March is National Nutrition Month, which is an opportunity for all of us to focus on eating properly and develop better food habits, in general.  So if you didn’t follow through on any of your dietary New Year’s resolutions, now is the time to regroup!

Here are some helpful tips to consider when implementing an optimal eating plan:

  • Focus your diet on whole, unprocessed foods (organic vegetables, grass-fed meats, raw dairy, nuts, etc.) from healthy, sustainable, local sources.
  • Include raw foods in your diet (raw veggie salads, raw nuts and seeds, etc.).
  • Avoid sugars (especially fructose).  When consumed in excess, sugar acts as a toxin and promotes multiple disease processes in your body, including insulin resistance, a major cause of accelerated aging.
  • Eat fermented foods – the fermenting process increases the amount of beneficial “good guys” in your gut, which are very important to boost overall immunity.  Fermented foods also can help your body rid itself of toxic substances, like heavy metals.  Examples of fermented foods are cultured vegetables (like kimchee), miso, sauerkraut, kefir, etc.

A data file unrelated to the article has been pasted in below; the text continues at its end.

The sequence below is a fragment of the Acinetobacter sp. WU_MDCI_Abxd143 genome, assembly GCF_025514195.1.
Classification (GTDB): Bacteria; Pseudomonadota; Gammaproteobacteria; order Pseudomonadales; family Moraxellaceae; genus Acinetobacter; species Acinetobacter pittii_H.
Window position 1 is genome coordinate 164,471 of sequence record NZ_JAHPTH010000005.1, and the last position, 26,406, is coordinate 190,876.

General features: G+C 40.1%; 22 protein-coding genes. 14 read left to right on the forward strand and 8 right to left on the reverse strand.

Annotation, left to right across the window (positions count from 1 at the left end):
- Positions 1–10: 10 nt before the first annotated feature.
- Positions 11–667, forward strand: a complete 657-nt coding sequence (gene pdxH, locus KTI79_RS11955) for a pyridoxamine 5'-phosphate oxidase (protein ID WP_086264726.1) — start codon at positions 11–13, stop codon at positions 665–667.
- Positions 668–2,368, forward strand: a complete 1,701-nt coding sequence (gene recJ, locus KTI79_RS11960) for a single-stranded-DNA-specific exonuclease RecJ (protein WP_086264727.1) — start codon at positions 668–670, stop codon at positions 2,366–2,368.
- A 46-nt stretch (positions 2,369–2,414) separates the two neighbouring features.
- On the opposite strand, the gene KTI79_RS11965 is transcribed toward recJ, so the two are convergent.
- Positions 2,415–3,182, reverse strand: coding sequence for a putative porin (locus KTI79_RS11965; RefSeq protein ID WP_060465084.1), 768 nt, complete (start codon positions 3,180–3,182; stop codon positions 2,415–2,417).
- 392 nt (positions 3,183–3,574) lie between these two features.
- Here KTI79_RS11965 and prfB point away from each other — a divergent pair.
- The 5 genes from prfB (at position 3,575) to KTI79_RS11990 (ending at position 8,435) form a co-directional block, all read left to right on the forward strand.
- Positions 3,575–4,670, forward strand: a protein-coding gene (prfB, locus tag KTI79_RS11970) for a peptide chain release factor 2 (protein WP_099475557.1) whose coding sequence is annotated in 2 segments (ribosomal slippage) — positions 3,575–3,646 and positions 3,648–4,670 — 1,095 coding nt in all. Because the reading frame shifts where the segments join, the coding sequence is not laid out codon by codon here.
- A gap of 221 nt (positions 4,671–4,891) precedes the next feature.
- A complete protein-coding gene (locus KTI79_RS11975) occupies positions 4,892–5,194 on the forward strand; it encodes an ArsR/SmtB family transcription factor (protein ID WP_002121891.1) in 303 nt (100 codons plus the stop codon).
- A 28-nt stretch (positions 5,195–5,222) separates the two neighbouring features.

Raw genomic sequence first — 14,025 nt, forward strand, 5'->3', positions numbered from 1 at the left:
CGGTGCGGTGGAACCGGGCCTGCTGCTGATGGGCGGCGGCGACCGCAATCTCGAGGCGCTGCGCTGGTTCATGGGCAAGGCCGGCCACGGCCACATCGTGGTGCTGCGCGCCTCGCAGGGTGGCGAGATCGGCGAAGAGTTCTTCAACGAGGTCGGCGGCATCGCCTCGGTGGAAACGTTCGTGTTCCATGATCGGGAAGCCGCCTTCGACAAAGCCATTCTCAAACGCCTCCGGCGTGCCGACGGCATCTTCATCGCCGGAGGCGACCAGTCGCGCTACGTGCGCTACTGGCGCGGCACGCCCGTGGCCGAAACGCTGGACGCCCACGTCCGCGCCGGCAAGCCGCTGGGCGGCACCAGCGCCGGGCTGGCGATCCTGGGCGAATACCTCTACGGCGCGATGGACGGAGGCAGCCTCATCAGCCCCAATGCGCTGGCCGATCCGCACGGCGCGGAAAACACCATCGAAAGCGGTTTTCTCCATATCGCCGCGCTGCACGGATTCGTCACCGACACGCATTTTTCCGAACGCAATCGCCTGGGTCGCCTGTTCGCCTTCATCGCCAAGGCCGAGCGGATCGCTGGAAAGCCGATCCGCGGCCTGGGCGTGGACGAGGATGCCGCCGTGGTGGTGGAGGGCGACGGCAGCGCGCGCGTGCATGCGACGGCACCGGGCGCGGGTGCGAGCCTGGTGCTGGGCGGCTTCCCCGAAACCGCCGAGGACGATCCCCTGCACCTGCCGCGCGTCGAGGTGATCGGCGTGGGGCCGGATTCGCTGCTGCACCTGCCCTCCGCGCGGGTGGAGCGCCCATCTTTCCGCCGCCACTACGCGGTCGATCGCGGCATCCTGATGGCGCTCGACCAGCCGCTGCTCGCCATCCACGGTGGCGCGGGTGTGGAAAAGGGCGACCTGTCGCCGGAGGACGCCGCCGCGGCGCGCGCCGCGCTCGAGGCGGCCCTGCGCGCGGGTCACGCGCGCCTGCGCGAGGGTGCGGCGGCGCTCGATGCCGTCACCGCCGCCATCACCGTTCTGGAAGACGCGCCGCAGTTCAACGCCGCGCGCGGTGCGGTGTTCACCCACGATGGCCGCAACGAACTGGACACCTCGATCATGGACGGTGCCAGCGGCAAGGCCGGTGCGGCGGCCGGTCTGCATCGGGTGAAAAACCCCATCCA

• Incorporate sprouts into your diet – this superfood is extremely nutrient-dense.  When you sprout seeds, the amount of protein, fiber, vitamins, and essential fatty acids are increased.  They also support cell regeneration, are potent sources of antioxidants, and help protect against abnormal cell growth, viruses, and bacteria.
  • Start your day with some protein – avoid sugary, grain-laden breakfasts like pancakes, pastries, bagels, and cereals – instead choose a breakfast high in protein, such as eggs and/or high-quality meat so that your blood sugar levels will be stabilized and you’ll be less likely to binge on junk foods throughout the day.
  • Chew your foods thoroughly – digestion starts in your mouth with saliva, and the longer you chew your foods, the easier it is to digest them and absorb the nutrients.  This will also help with portion control.
  • Eat foods that are locally grown and organic as often as possible – you will be exposed to fewer herbicides, pesticides, synthetic fertilizers, etc., to reduce your total toxic load.  Organic farming is also much better for the planet.
  • What we eat impacts our mood – when feeling bored, lonely, and stressed out, eating processed foods will more than likely make you feel worse.  Sugar suppresses one of our “feel good” hormones and promotes chronic inflammation – considered to be a primary cause of depression.
  • Limit alcohol intake – alcohol is loaded with empty calories that can increase your waist size.  When you drink alcohol, your body stops burning fat and calories in order to break down the alcohol first. This means that what you ate recently is likely to be stored as fat.

Photo source:

http://www.theglendaledentist.com/march-is-national-nutrition-month/